Still Life with a Twist ~R~
I’m relinquishing my word count limit for this post as it’s likely to run on. You might prefer to skim through for a quick glance at my pics and to read a little on historical artists for R, in the lower segment of this post.
I suggested I might resolve the reference sketch I began yesterday and share progress in today’s post. I almost opted for a raincheck, reluctant to knuckle down with that image while I’m reasonably sure it’s not the final image I intend making but the sun is blazing and it kept me out of mischief and away from seeking retail therapy, even though I still want (or need) flowers.
I was grateful for the reminder of visual RHYTHM and dynamics while reading a post in another A to Z Challenge blog at https://www.bobbiestoryportfolio.com/2018/04/lines-are-quaint.html
Reviewing ideas and reasoning…
I’d played earlier in the day at adding a couple of additional objects to the arrangement I sketched yesterday, but they weren’t working for me. So I returned to drawing the objects just as they were. Although better resolved than it was my sketch could still use some further attention.
By the time I’ve sat down to write, I’ve wondered if the something small the picture really needs on the left hand side might be another of my mother’s rings. She was often saying “just give me two rings”, meaning we were to drop call her phone and she would call back. Maybe I’ll select something else small enough for that area, but I enjoy that small “two rings” reminder. So I’ll get back to that idea over the weekend – and maybe add a hint of colour to the drawing and refine it further, once I reorganise my resources enough that everything’s to hand better! (Yes, I know it seems late in the day, but there are at least 9 making days left…)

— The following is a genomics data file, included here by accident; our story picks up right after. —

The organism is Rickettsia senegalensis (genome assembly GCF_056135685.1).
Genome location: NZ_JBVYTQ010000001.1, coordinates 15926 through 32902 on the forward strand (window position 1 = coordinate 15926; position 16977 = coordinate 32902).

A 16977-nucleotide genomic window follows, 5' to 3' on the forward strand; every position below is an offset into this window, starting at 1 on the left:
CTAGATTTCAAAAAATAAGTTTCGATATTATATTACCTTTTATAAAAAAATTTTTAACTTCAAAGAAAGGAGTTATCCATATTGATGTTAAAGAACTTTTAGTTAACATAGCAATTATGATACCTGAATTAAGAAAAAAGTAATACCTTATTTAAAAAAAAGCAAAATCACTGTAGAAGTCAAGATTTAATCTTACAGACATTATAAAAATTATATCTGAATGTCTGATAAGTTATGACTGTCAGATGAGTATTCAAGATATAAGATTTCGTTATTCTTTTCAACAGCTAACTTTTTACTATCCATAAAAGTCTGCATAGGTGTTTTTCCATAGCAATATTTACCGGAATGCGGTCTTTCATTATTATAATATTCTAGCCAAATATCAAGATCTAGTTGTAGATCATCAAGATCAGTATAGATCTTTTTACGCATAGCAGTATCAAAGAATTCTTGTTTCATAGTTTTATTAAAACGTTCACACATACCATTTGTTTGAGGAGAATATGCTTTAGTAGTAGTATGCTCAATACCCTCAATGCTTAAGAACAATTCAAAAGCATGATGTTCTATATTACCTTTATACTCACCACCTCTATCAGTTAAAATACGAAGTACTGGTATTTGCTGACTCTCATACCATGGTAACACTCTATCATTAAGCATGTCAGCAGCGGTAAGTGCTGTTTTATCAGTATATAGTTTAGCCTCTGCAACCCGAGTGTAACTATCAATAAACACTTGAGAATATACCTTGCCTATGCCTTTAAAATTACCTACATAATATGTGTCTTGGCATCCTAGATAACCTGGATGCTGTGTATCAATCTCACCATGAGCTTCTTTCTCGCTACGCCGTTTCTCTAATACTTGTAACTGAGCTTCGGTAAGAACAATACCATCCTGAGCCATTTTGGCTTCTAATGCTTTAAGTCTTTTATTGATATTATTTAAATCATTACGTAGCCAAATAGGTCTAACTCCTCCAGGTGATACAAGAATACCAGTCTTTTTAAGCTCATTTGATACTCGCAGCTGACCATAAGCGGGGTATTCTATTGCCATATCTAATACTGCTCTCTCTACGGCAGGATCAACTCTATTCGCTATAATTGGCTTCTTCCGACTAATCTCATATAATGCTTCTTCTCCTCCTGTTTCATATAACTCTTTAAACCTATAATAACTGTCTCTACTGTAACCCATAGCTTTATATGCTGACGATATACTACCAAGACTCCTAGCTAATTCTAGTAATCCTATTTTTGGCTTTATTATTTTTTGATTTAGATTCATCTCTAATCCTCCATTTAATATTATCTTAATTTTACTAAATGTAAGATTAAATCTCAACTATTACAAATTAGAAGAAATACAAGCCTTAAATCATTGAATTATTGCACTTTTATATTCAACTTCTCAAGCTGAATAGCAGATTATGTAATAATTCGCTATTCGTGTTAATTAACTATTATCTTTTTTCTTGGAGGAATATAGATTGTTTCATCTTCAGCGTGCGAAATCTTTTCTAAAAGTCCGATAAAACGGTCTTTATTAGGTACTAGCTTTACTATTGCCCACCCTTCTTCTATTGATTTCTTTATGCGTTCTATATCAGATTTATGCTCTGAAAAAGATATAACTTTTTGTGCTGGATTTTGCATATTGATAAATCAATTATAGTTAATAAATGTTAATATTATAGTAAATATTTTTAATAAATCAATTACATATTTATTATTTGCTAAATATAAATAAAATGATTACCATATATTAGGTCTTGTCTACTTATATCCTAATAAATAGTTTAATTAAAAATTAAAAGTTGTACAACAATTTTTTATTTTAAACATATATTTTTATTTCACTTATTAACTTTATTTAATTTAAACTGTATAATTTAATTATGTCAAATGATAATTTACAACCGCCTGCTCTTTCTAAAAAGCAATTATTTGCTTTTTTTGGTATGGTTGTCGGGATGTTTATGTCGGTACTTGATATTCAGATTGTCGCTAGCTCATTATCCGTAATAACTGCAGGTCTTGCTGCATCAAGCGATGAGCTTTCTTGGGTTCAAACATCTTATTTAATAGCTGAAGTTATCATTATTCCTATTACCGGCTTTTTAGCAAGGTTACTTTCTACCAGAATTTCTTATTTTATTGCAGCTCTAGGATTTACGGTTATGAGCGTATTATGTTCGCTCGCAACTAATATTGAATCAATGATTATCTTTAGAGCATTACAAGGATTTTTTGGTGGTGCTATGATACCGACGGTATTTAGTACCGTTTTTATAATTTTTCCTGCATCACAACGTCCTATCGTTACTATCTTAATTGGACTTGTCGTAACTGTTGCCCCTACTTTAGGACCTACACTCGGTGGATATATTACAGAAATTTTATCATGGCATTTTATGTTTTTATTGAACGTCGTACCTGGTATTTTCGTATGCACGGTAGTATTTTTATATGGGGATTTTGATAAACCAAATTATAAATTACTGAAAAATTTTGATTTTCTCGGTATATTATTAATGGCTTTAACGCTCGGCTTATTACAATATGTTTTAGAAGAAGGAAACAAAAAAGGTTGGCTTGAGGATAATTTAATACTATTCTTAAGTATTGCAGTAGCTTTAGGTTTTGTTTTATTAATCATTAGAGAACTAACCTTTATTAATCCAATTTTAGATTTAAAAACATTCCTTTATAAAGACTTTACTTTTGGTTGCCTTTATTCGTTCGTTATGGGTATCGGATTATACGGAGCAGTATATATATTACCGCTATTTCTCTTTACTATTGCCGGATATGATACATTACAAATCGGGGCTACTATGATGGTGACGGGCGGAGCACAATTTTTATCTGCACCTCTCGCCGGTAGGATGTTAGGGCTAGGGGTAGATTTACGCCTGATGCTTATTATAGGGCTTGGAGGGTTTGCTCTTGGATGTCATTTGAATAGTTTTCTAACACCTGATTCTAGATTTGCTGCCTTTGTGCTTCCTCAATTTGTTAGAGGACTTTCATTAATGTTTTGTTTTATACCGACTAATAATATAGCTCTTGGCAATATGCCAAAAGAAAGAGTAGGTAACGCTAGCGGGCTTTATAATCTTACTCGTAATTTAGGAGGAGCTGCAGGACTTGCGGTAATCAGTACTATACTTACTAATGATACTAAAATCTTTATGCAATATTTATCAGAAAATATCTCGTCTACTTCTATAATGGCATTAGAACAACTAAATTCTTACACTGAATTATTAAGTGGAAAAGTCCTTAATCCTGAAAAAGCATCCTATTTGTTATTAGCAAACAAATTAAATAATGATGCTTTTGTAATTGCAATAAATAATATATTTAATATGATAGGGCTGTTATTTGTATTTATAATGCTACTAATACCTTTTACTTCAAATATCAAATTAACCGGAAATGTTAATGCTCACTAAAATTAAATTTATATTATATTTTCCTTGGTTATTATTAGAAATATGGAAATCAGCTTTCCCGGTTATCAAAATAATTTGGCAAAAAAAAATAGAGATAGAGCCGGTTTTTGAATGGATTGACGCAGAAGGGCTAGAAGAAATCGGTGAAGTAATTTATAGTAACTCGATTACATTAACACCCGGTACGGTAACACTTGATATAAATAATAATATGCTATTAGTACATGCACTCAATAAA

Rambling: It’d be nice to have a better camera than my old mobile phone too, but still deciding what to do about that. I’m wondering if my contract phone will ever turn up in the house after dropping it and/or misplacing it last autumn. Hopefully it wasn’t stolen from my living room by intruders while I was only out at the nearest shops. It would be nice to retrieve it but so far remains ‘lost’. It’d be nice to be able to resurrect my recently knocked-out camera but that also appears irrepairable.
I’ve not yet reached for RECYCLABLE resources but honestly haven’t yet revved up enough to draw daily. I’d been wondering if I have art from the past to share for this ‘R’ post and while there might be something else tucked away, my sketch that I made last year of my mother’s portable RADIO came to mind:
The sketch shown above was made during bed-rest while hopefully recuperating with a recurring, relapsing human condition of still being alive… now I take my rest in a reclining chair and so can thankfully say I’m not currently bedbound – and I was able to stand and draw a little enough yesterday and today. Hooray. (In case you missed earlier mention of it, my blog’s url is a play on bed-rest and the need (and ambition) to be dressed, as in of course appropriate day clothes rather than appropriate ‘jamas!)
Recently I remarked on mostly including still life works made by men while researching historical artists. I was delighted today to discover RACHEL RUYSCH (b. 1654, d.1750). Ruysch appears to have been well-known as a highly-skilled painter of flower arrangements whose elaborate work aligns to the ROCOCO movement. As well as spending some time studying her work, I’d like to find out more about the poems written by eleven poets to memorialise her soon after her death. Here’s a wikimedia link to a file within a slideshow of some of her floral paintings: https://commons.wikimedia.org/wiki/Category:Rachel_Ruysch#/media/File:Rachel_ruysch,_fiori_in_vbaso,_1685_ca.jpg
Among others, I also came across a nice still life painting of flowers by Pierre Auguste RENOIR at wikimedia earlier. It has a light and airy atmosphere. I’m hoping my own painting once I make it will have a REFRESHING quality. The following quote, translated from Renoir’s words and included in a wikiquotes page is worth remembering too:
“To my mind, a picture should be something pleasant, cheerful, and pretty, yes pretty! There are too many unpleasant things in life as it is without creating still more of them.”
As quoted in Luncheon of the Boating Party (2007) by Susan Vreeland
I don’t often ground my attempts in things that might be considered ‘pretty’, but I do wish for my remembrance of my mother to be rejoiceful and hopefully ‘pretty’ as she was a truly beautiful lady, as are all our mothers, usually.